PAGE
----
Tuesday, July 16, 2013

The Challenge Continues, Day 191: Job 31-33; Psalm 6; Galatians 2

When Old is Not Wise
I was raised in Southern Ohio. That was "just South enough" that the prevailing culture was to call everyone older than you, "Sir," or "Ma'am." Alongside that convention was the assumption that youth would respect the elder. Didn't mean those elders were right or wrong, and what any of us hold in our hearts with regard to the way foolishness can perpetuate in human being regardless of age was irrelevant to the fact that what mattered was respect tendered across generations. In my youth I saw the wildest, most irreverent of my contemporaries-the real hell raisers, mind you-say, "Yes, Sir" and "No, Ma'am." Hijinks would resume the moment the elder left the vicinity, but for just a moment there was respect for the elder.

Poor Elihu (and to some extent, Paul), that they should find themselves in situations wherein the presumed wisdom of their elders rings are false in their ears and a concurrent echo of observed sin dances in front of their eyes; because the author of this foolishness are the very people that societal convention and personal convictions say must be respected and honored. Elihu has listened to Job and his three friends hammer each other and God with accusations as they attempt to discern what/who is the cause of Job's suffering. Paul is attempting to illustrate his place in the line of transmission of the Gospel to the people of Galatia in the wake of his contentions with Peter and elements of the circumcision party (those who believe that one must be under the Law if one wishes to be a follower of Jesus).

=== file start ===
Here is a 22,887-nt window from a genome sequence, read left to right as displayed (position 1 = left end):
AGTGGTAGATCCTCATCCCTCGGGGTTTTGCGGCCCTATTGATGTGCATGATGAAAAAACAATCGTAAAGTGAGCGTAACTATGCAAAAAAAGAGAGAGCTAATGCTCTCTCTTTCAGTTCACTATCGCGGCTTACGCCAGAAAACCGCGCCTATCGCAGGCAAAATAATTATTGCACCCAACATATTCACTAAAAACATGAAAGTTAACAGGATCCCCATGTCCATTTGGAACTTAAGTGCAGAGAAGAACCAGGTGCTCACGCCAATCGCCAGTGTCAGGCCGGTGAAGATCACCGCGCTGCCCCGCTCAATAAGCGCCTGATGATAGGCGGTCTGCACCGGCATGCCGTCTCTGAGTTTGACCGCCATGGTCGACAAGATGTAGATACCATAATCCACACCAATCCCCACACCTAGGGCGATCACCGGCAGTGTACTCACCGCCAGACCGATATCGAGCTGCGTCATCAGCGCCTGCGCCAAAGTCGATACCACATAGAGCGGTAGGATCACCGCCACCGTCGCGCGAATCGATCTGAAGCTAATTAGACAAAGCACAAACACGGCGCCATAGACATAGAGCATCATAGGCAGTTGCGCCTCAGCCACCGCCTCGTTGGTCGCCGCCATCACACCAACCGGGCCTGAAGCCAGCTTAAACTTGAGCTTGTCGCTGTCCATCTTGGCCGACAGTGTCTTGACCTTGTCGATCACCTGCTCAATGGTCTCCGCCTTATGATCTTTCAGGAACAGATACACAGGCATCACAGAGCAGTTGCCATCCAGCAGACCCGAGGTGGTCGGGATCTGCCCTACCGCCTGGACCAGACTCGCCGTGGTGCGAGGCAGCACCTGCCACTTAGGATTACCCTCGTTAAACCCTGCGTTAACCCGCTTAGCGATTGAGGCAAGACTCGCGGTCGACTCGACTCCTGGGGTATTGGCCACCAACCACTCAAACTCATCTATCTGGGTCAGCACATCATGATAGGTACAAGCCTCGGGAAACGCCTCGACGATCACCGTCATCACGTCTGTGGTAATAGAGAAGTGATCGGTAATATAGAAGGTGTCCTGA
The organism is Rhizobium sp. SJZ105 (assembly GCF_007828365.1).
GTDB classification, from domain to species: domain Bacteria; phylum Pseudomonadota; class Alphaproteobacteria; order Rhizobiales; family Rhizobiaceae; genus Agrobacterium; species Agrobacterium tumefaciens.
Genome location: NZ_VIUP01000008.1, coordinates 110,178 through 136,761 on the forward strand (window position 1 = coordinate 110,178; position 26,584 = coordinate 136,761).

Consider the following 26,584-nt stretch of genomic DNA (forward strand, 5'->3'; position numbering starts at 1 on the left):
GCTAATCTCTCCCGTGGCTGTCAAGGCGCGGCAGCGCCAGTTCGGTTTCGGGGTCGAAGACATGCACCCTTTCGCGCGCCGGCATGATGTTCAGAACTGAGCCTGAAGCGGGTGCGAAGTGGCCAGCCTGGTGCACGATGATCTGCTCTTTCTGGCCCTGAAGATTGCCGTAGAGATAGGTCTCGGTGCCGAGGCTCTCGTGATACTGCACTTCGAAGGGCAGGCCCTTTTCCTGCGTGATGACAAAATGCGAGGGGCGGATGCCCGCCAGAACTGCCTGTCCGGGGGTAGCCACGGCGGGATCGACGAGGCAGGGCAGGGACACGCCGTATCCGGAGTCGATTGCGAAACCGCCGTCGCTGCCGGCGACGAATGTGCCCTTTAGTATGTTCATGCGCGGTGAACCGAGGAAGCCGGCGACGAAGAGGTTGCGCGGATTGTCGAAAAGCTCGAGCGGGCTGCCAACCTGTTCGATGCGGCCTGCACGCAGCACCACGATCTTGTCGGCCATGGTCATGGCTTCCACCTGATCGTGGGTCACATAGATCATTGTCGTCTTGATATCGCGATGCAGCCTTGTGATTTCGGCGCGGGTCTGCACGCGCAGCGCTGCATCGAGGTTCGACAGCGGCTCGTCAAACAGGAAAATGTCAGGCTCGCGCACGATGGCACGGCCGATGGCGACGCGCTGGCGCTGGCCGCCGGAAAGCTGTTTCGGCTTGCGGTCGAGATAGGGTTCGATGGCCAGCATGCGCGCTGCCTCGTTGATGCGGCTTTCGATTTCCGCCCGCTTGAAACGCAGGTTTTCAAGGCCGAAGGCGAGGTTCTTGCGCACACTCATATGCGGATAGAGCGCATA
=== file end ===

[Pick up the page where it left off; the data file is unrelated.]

These men have a decision to make: do they honor the elder when the elder is foolish? When, and how are we to speak when what we know of God and the world is being contravened? How do we act, when to act is to upset the safety and assurance of society's conventions?

With fear and trembling, if we are to be fair and just. Elihu HAS to speak. His heart tells him that all the struggle means nothing when these men seem to be spending more time justifying themselves or their opinions when what matters is "Why God?" Paul HAS to speak, because if the path of Peter and those of the circumcision party prevail then any mission to the Gentiles-his specific charge from Christ himself-is moot and invalid.

Overcoming the "Sir/Ma'am" thing is not easy...partly because it means undoing conventions installed in us; but also because it means we have to be mindful that we speak and act just short of allowing youthful pride and arrogance to dominate our words instead. It means that we are willing to attempt to speak to our elders as servants to wisdom and truth...and to maintain that posture as people of faith throughout life.

Want to know what that looks like, in the end when faith, wisdom, discernment and prayer overcome our generations gap-driven human lives?

I had a parishioner once that I would visit as a young (read: very young) curate. She was over 100 years old...102, to be precise. She had seen and known more in her century than most of us will ever be able to ask or imagine. Her adamant will? She insisted that I be called "Mr. Shelly" to honor my role as her pastor. She also began each visit, and ended it, by taking my hand and looking me straight in the eye while saying, "Mr. Shelly, please promise me...the young people...teach them to know God. Teach them to follow God and to love each other. Promise me that, Mr. Shelly."

My reply?

"Yes, Ma'am. Yes, I will do my best."

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